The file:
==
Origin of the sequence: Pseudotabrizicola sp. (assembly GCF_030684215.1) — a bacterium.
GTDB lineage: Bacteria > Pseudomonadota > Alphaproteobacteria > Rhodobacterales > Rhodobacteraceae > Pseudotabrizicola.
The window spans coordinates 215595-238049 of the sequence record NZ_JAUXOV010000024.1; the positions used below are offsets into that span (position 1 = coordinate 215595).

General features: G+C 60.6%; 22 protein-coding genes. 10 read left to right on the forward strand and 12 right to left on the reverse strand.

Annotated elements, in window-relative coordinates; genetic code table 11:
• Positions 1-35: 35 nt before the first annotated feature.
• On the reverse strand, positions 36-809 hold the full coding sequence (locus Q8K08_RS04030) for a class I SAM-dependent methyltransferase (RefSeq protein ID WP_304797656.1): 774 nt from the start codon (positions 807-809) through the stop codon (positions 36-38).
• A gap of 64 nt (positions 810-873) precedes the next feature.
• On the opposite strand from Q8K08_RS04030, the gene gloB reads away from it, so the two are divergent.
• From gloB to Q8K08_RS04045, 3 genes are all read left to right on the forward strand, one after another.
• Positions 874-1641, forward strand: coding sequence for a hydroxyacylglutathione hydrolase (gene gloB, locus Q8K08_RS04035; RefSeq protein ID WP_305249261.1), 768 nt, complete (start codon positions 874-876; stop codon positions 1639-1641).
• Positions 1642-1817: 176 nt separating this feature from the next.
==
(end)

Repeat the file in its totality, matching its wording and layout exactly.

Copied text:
Origin of the sequence: Pseudotabrizicola sp. (assembly GCF_030684215.1) — a bacterium.
GTDB lineage: Bacteria > Pseudomonadota > Alphaproteobacteria > Rhodobacterales > Rhodobacteraceae > Pseudotabrizicola.
The window spans coordinates 215595-238049 of the sequence record NZ_JAUXOV010000024.1; the positions used below are offsets into that span (position 1 = coordinate 215595).

General features: G+C 60.6%; 22 protein-coding genes. 10 read left to right on the forward strand and 12 right to left on the reverse strand.

Annotated elements, in window-relative coordinates; genetic code table 11:
• Positions 1-35: 35 nt before the first annotated feature.
• On the reverse strand, positions 36-809 hold the full coding sequence (locus Q8K08_RS04030) for a class I SAM-dependent methyltransferase (RefSeq protein ID WP_304797656.1): 774 nt from the start codon (positions 807-809) through the stop codon (positions 36-38).
• A gap of 64 nt (positions 810-873) precedes the next feature.
• On the opposite strand from Q8K08_RS04030, the gene gloB reads away from it, so the two are divergent.
• From gloB to Q8K08_RS04045, 3 genes are all read left to right on the forward strand, one after another.
• Positions 874-1641, forward strand: coding sequence for a hydroxyacylglutathione hydrolase (gene gloB, locus Q8K08_RS04035; RefSeq protein ID WP_305249261.1), 768 nt, complete (start codon positions 874-876; stop codon positions 1639-1641).
• Positions 1642-1817: 176 nt separating this feature from the next.